German law reform sees end to ban on promotions

The German cabinet has given the green light to a new law that could see restrictions on retailer's promotional sales in the country scrapped.

German law states that retailers must restrict sales promotions to two periods of the year in late summer and the end of the winter season.

Last year, European retailer C&A was fined EUR 400,000 (£286,336) after it was found guilty of flouting the laws. The move by the cabinet follows heavy criticism of the C&A decision. Under the draft law approved last Wednesday retailers will have freedom to decide when to cut prices, which means that C&A would have escaped the fine.

A spokesman for German retail giant Metro said: 'We are in favour of being able to make our own decision when to have a sale and when not to.' He said laws were restrictive and the rigid rules had previously led to the Sale period clashing with the traditional German holiday period.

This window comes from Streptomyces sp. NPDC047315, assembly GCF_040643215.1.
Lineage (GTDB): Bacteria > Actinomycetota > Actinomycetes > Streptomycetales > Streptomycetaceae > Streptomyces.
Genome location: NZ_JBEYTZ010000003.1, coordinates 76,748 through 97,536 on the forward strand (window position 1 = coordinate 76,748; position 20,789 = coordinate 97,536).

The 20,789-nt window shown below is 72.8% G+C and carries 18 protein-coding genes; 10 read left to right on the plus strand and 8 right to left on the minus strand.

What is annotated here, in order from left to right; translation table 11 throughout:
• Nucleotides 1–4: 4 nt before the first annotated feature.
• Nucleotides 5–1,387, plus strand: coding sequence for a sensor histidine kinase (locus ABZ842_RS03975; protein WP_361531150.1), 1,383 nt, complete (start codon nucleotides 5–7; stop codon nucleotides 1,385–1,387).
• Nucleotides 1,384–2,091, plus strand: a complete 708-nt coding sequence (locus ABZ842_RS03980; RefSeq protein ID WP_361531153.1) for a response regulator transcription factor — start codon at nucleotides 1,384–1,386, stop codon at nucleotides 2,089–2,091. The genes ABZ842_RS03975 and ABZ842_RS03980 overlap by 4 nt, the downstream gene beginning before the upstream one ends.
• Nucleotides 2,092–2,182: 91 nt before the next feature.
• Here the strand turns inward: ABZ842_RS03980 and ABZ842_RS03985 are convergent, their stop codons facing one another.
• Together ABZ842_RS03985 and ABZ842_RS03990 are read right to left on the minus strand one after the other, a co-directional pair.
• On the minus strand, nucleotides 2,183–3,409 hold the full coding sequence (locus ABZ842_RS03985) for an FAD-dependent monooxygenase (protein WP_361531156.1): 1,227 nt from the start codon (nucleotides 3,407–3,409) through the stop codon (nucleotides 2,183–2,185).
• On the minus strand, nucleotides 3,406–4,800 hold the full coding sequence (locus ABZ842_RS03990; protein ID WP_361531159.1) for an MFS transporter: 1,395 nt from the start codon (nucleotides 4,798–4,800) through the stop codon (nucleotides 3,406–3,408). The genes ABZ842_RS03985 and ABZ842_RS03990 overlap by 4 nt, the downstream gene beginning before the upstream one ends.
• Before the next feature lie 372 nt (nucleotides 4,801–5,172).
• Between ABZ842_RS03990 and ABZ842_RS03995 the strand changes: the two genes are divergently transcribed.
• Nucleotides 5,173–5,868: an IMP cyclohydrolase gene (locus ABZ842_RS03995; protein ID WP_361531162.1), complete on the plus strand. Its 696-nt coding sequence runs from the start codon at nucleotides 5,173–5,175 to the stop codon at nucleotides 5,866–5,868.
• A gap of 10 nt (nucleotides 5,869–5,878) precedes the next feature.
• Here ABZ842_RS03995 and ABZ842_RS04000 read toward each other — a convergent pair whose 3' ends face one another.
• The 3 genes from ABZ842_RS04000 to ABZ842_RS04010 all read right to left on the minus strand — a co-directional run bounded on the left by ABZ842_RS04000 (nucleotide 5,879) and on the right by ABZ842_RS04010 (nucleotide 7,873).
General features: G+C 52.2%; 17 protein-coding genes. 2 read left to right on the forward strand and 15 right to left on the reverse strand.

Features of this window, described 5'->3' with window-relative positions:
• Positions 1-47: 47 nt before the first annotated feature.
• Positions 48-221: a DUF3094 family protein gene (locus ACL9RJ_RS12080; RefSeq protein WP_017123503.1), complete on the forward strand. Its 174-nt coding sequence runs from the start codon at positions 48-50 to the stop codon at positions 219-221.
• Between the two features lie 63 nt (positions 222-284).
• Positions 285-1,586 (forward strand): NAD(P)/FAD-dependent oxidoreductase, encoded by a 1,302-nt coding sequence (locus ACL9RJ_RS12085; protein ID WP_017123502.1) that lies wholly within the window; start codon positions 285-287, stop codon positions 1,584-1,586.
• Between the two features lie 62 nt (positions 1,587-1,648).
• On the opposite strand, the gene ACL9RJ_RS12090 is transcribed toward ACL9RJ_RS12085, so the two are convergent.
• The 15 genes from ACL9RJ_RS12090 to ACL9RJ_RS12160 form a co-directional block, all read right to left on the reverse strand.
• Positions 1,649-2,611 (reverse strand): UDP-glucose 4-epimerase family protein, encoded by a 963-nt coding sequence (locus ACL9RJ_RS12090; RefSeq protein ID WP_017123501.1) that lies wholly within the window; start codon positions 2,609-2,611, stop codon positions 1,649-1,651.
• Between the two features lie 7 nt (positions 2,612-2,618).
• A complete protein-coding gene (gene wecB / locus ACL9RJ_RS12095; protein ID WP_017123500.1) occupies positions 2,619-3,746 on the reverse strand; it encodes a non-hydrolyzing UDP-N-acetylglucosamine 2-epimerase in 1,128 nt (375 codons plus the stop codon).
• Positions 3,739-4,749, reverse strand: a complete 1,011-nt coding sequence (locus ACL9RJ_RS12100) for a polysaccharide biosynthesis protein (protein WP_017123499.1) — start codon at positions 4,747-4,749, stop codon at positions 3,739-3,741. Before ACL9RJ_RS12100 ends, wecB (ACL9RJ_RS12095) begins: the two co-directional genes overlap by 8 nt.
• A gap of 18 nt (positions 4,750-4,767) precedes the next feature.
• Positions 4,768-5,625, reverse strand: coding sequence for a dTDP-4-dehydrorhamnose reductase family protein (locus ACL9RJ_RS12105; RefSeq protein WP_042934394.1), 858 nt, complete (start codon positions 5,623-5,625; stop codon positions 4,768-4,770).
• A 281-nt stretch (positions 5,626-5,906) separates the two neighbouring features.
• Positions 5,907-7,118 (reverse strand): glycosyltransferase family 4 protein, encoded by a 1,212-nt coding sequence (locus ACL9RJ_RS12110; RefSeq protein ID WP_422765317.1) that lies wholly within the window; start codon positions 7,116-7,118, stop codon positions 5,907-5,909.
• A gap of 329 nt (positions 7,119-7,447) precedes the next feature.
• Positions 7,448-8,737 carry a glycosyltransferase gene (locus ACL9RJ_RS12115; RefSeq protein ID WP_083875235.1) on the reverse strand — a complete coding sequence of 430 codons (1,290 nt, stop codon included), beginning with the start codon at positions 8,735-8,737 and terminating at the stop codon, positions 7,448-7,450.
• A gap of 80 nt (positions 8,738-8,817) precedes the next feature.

German retailers association HDE has agreed that it is in favour of the relaxation of the laws.

However, it said it was still in favour of some restrictions, since competition in Germany was already fiercer than many other European countries.

Government minister Brigitte Zypries said the new law was an important step towards greater competition and was in line with the Government's 'consumer friendly' policy.

The draft policy follows from changes to Saturday shopping laws earlier this year that will see retailers in Germany extend their opening hours on Saturday.